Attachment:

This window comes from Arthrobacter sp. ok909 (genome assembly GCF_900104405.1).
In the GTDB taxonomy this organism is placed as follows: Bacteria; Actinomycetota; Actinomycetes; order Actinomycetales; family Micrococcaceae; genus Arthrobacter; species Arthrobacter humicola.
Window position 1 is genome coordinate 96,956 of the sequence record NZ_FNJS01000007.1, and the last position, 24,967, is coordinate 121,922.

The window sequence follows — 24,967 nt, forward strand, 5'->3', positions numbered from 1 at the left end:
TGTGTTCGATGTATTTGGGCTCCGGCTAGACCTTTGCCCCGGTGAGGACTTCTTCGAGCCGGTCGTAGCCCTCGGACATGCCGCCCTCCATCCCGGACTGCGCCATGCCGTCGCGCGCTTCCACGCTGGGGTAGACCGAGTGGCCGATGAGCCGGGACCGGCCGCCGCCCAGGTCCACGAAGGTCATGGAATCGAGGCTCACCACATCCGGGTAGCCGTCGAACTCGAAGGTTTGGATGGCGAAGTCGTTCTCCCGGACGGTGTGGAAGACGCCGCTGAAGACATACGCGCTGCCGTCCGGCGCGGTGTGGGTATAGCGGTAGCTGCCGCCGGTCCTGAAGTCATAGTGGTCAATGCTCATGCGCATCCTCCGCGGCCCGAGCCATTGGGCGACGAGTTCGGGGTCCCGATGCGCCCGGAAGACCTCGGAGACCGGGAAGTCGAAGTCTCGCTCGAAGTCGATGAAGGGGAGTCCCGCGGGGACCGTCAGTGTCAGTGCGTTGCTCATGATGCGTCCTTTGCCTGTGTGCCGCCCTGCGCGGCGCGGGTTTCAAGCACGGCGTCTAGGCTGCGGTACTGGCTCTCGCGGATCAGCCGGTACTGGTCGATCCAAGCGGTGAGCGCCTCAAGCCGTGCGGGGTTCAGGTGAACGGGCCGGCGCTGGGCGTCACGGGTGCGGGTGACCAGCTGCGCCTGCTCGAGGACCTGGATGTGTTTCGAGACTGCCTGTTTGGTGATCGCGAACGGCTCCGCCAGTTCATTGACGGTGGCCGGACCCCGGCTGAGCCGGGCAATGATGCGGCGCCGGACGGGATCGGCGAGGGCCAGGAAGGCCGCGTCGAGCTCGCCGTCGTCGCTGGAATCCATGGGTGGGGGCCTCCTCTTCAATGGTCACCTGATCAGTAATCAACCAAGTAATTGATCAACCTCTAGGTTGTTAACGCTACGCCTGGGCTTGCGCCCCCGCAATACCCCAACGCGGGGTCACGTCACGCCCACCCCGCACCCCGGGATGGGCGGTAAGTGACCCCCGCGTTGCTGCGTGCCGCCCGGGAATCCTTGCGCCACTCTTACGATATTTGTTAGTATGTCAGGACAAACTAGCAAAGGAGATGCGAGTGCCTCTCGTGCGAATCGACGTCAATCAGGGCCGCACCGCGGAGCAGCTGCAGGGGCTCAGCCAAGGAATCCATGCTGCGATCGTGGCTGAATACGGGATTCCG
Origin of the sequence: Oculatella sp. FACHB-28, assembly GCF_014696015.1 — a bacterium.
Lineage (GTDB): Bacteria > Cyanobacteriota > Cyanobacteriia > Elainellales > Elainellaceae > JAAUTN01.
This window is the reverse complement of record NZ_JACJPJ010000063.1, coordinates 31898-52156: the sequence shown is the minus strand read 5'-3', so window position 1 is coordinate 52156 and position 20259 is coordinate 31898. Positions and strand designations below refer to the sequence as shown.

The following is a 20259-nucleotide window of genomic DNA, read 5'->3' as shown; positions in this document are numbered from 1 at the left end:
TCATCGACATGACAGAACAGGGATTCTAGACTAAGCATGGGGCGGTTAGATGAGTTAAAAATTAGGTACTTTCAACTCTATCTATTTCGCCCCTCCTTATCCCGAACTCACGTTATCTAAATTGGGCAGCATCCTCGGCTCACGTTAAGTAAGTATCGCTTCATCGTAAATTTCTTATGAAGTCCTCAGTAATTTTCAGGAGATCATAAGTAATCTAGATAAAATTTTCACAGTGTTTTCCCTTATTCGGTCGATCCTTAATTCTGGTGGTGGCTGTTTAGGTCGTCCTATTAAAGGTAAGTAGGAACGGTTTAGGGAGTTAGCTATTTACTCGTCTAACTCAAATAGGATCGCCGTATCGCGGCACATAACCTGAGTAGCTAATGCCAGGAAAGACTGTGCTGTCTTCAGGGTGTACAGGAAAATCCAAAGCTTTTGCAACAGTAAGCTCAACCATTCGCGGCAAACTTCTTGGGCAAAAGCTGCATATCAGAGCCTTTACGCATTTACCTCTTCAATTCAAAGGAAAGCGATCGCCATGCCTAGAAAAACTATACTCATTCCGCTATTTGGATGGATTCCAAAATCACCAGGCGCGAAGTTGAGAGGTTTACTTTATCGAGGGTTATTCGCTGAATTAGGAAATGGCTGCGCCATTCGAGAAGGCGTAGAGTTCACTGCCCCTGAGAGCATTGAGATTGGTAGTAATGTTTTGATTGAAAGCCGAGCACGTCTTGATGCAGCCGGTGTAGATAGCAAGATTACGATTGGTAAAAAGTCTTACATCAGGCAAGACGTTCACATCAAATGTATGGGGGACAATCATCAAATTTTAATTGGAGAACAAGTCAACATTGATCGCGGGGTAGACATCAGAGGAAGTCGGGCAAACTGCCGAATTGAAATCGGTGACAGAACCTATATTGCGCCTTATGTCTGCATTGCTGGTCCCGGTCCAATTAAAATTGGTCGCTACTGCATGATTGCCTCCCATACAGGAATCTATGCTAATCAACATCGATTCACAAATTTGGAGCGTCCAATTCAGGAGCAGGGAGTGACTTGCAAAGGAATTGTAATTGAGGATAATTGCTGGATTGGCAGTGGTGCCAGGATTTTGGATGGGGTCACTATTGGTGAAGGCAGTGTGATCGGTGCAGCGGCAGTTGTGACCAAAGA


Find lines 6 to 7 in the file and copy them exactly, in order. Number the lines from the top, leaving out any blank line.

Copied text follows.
Origin of the sequence: Oculatella sp. FACHB-28, assembly GCF_014696015.1 — a bacterium.
Lineage (GTDB): Bacteria > Cyanobacteriota > Cyanobacteriia > Elainellales > Elainellaceae > JAAUTN01.